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NPR's brings you news about books and authors along with our picks for great reads. Interviews, reviews, the NPR Bestseller Lists, New in Paperback and much more.
Updated: 7 hours 57 min ago
One of the nation's most diverse counties boasts a library system befitting the distinction. Since launching a program for immigrants, it's worked to keep pace with the borough's changing population.
Also: Rand Paul plans to come out with a book in 2015; Jesse Ventura was awarded almost $2 million in a defamation suit.
Author Christiane Dorion distills complex scientific concepts into bite-sized explanations. "You can teach anything to children if you pitch it at the right level and use the right words," she says.
Amy Bloom's new novel follows two half-sisters from a disastrous stint in 1920s Hollywood, to happiness with an unexpected, impromptu family group in the disruptive years around World War II.
Ari Shapiro talks with first-time novelist Yelena Akhtiorskaya about her book, Panic in a Suitcase.
Robert Timberg, who was disfigured by a land mine as a Marine in Vietnam, went on to become a successful journalist. His new memoir Blue Eyed Boy charts his struggle to recover from his wounds.
Chris Leslie-Hynan's debut novel follows a white grad student who's a chauffeur to a black basketball player. It references The Great Gatsby often with fresh takes on race, manhood and meritocracy.
Graphic novelist Emily Carroll's gorgeous new collection of horror stories entwines words and pictures to deliver delicious, twisted-fairy-tale chills. Strange things come and go in these woods.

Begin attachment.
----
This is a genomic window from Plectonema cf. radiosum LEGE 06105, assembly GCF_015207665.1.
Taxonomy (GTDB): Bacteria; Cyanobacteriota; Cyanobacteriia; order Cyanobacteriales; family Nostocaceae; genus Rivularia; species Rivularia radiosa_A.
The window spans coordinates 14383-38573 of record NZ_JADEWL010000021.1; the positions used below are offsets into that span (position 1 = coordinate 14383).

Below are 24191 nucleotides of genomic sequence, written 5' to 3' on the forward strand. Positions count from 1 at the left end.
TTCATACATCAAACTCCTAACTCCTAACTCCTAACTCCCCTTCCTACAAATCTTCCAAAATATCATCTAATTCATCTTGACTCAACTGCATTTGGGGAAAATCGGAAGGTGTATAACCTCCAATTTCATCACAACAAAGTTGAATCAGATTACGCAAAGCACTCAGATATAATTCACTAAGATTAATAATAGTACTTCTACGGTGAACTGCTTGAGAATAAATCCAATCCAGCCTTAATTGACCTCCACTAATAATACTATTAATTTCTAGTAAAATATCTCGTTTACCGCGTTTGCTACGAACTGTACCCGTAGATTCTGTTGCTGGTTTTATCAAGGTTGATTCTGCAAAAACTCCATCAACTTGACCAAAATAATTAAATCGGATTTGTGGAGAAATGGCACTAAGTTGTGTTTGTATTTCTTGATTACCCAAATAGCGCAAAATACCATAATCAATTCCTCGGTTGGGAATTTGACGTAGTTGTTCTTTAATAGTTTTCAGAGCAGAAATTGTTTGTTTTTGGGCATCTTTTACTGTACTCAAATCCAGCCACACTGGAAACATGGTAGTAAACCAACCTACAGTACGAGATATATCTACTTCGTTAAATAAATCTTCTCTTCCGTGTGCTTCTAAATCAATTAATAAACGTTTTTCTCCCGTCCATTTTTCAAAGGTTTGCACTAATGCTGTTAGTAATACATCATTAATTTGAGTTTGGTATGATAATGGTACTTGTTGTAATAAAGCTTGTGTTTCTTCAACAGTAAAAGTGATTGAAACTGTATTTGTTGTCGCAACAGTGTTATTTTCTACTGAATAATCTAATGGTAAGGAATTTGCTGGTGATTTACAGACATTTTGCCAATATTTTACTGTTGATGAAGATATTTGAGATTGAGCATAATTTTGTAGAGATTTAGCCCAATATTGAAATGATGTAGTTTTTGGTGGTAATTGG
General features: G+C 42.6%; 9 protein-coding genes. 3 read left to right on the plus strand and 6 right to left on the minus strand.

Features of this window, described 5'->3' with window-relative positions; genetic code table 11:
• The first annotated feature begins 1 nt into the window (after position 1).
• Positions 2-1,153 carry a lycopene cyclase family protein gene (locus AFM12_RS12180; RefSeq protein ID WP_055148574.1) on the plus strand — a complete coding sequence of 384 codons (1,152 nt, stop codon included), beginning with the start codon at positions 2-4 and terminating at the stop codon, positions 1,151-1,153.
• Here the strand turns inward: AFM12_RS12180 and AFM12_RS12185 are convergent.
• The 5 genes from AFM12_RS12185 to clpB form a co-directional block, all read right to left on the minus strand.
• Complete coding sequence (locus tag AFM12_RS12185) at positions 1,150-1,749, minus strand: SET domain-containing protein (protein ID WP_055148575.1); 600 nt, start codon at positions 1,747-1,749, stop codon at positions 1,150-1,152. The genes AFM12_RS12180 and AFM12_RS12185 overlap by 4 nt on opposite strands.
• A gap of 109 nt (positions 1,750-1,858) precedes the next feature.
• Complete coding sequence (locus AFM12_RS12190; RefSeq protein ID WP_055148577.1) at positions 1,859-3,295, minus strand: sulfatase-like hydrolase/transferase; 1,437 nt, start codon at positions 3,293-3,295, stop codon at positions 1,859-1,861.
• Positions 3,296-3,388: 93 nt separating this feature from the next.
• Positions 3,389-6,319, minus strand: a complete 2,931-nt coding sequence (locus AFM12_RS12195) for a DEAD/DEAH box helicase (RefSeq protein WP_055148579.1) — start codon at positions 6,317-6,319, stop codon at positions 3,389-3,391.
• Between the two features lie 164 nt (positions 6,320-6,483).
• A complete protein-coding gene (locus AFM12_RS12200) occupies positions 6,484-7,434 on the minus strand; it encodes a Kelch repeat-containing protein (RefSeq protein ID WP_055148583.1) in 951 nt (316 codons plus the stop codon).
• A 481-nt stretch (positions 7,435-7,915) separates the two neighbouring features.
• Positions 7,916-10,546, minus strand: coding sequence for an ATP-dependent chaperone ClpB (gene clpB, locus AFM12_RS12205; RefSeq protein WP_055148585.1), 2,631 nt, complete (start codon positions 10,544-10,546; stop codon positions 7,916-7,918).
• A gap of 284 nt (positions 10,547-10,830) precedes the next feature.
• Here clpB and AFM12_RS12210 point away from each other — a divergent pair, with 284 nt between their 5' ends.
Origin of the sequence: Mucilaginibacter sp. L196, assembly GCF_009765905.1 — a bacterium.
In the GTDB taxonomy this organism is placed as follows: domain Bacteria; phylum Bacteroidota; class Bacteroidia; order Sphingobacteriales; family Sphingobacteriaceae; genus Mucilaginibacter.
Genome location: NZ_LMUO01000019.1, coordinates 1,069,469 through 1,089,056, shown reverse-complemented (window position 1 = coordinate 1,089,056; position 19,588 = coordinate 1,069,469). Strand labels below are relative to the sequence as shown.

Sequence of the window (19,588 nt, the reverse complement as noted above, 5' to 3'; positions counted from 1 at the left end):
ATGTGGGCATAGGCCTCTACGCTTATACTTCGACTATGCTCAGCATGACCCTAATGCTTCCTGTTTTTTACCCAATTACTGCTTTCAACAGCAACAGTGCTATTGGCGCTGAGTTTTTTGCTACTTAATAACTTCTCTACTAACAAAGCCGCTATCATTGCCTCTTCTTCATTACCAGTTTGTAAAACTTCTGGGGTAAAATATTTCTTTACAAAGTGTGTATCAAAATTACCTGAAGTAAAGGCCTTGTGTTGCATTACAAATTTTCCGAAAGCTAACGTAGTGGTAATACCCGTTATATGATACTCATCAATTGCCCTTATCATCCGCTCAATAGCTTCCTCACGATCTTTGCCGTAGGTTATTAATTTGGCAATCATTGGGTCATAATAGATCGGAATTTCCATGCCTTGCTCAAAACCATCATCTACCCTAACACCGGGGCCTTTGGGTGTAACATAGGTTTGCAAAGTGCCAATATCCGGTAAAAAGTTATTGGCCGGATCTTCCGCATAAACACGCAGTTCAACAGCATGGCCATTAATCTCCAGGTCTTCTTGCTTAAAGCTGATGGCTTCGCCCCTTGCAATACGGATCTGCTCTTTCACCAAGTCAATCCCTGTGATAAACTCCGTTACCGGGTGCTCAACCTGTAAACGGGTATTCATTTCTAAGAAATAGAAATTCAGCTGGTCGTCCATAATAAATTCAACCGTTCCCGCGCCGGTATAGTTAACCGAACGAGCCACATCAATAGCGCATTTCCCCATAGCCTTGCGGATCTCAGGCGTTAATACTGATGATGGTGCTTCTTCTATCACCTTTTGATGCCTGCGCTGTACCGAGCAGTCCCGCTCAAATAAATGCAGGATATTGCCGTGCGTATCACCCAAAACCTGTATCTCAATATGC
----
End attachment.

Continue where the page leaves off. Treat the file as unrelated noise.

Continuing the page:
Also: Linda Gregerson has a new poem in The New Yorker; allegations of sexual harassment at the country's biggest comic book convention.
In her new book, Rachel Howzell Hall introduces Elouise "Lou" Norton, a fiercely ambitious homicide detective who patrols the same Los Angeles streets that she — and Hall — grew up on.
In Taiwan, August is the month ghosts return from the afterlife. Linda Wertheimer talks to author Ed Lin about his mystery Ghost Month, set largely in the night markets and food stalls of Taipei.
Alan Cheuse reviews A Replacement Life, Boris Fishman's humorous account of Holocaust survivors in today's New York.
The transition from one part of the world to another is filled with anticipation, conflict and drama. These trips can herald life-changing transformations for families seeking out better lives.
Also: an excerpt of Haruki Murakami's new book; notable books coming out this week.
In the Land of Love and Drowning, the islands are a magical setting for three generations of one family living through the modern history of the territory as it passes from Danish to American hands.
Philby was one of the 20th century's most legendary spies. NPR's Arun Rath talks with author Ben Macintyre about his new book, A Spy Among Friends, and the boozy secret to Philby's success.
NPR's Lidia Jean Kott talked to Jason Aaron, the writer of the new female Thor. When she first talked to him she knew nothing about superhero comics, but after some research she became a fan.
Andrea Camilleri's Angelica's Smile is the 17th book in the Inspector Montalbano mystery series. It's not as tightly plotted as the others, but Camilleri's trademark charm is still in place.
Greg McKeown doesn't believe in "doing it all." In his new book he argues that we should pursue only those things that are truly important — and eliminate everything else.
NPR's Scott Simon speaks with Stephen L. Carter about his new novel, Back Channel. It's a political thriller set during the Cuban Missile Crisis.